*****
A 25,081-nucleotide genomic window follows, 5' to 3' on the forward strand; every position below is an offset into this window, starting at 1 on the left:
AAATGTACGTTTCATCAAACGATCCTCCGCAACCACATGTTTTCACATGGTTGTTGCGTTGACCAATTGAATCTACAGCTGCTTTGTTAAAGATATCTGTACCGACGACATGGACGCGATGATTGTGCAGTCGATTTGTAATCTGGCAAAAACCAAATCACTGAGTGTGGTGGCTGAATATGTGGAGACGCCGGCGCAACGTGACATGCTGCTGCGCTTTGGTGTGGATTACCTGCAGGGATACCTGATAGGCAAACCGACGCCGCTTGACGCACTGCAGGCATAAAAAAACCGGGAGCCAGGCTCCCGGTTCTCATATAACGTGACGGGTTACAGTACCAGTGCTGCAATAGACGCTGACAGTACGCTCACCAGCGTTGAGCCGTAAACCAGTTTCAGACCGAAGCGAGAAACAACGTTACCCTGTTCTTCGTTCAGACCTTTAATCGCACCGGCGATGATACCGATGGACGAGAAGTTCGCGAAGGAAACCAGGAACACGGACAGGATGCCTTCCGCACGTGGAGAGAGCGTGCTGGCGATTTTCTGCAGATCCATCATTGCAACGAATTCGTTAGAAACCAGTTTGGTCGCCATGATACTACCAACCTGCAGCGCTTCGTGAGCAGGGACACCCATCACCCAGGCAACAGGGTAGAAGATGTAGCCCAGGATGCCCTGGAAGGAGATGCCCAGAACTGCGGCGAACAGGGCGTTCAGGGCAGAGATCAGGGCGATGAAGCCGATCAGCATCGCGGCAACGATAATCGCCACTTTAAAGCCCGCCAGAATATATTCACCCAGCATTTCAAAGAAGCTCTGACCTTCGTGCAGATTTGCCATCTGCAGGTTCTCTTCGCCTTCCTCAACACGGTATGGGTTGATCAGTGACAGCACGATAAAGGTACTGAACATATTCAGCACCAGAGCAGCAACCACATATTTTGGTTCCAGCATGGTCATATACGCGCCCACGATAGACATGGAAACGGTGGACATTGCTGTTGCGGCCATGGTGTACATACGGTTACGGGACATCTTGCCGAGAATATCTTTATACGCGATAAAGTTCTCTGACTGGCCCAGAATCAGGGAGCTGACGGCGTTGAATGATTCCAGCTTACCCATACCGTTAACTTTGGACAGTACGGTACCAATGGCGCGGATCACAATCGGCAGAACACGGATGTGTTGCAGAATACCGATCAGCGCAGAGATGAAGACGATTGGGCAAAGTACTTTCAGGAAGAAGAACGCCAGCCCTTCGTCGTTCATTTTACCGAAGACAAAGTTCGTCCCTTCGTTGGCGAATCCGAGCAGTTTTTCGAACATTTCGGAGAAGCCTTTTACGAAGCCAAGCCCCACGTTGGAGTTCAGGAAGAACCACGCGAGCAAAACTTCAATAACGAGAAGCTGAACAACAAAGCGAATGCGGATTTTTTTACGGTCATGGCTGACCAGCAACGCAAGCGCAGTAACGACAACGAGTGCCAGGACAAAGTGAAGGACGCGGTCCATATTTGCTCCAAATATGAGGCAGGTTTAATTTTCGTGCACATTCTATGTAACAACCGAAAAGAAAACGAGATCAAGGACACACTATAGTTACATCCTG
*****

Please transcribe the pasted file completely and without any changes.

A 25,081-nucleotide genomic window follows, 5' to 3' on the forward strand; every position below is an offset into this window, starting at 1 on the left:
AAATGTACGTTTCATCAAACGATCCTCCGCAACCACATGTTTTCACATGGTTGTTGCGTTGACCAATTGAATCTACAGCTGCTTTGTTAAAGATATCTGTACCGACGACATGGACGCGATGATTGTGCAGTCGATTTGTAATCTGGCAAAAACCAAATCACTGAGTGTGGTGGCTGAATATGTGGAGACGCCGGCGCAACGTGACATGCTGCTGCGCTTTGGTGTGGATTACCTGCAGGGATACCTGATAGGCAAACCGACGCCGCTTGACGCACTGCAGGCATAAAAAAACCGGGAGCCAGGCTCCCGGTTCTCATATAACGTGACGGGTTACAGTACCAGTGCTGCAATAGACGCTGACAGTACGCTCACCAGCGTTGAGCCGTAAACCAGTTTCAGACCGAAGCGAGAAACAACGTTACCCTGTTCTTCGTTCAGACCTTTAATCGCACCGGCGATGATACCGATGGACGAGAAGTTCGCGAAGGAAACCAGGAACACGGACAGGATGCCTTCCGCACGTGGAGAGAGCGTGCTGGCGATTTTCTGCAGATCCATCATTGCAACGAATTCGTTAGAAACCAGTTTGGTCGCCATGATACTACCAACCTGCAGCGCTTCGTGAGCAGGGACACCCATCACCCAGGCAACAGGGTAGAAGATGTAGCCCAGGATGCCCTGGAAGGAGATGCCCAGAACTGCGGCGAACAGGGCGTTCAGGGCAGAGATCAGGGCGATGAAGCCGATCAGCATCGCGGCAACGATAATCGCCACTTTAAAGCCCGCCAGAATATATTCACCCAGCATTTCAAAGAAGCTCTGACCTTCGTGCAGATTTGCCATCTGCAGGTTCTCTTCGCCTTCCTCAACACGGTATGGGTTGATCAGTGACAGCACGATAAAGGTACTGAACATATTCAGCACCAGAGCAGCAACCACATATTTTGGTTCCAGCATGGTCATATACGCGCCCACGATAGACATGGAAACGGTGGACATTGCTGTTGCGGCCATGGTGTACATACGGTTACGGGACATCTTGCCGAGAATATCTTTATACGCGATAAAGTTCTCTGACTGGCCCAGAATCAGGGAGCTGACGGCGTTGAATGATTCCAGCTTACCCATACCGTTAACTTTGGACAGTACGGTACCAATGGCGCGGATCACAATCGGCAGAACACGGATGTGTTGCAGAATACCGATCAGCGCAGAGATGAAGACGATTGGGCAAAGTACTTTCAGGAAGAAGAACGCCAGCCCTTCGTCGTTCATTTTACCGAAGACAAAGTTCGTCCCTTCGTTGGCGAATCCGAGCAGTTTTTCGAACATTTCGGAGAAGCCTTTTACGAAGCCAAGCCCCACGTTGGAGTTCAGGAAGAACCACGCGAGCAAAACTTCAATAACGAGAAGCTGAACAACAAAGCGAATGCGGATTTTTTTACGGTCATGGCTGACCAGCAACGCAAGCGCAGTAACGACAACGAGTGCCAGGACAAAGTGAAGGACGCGGTCCATATTTGCTCCAAATATGAGGCAGGTTTAATTTTCGTGCACATTCTATGTAACAACCGAAAAGAAAACGAGATCAAGGACACACTATAGTTACATCCTG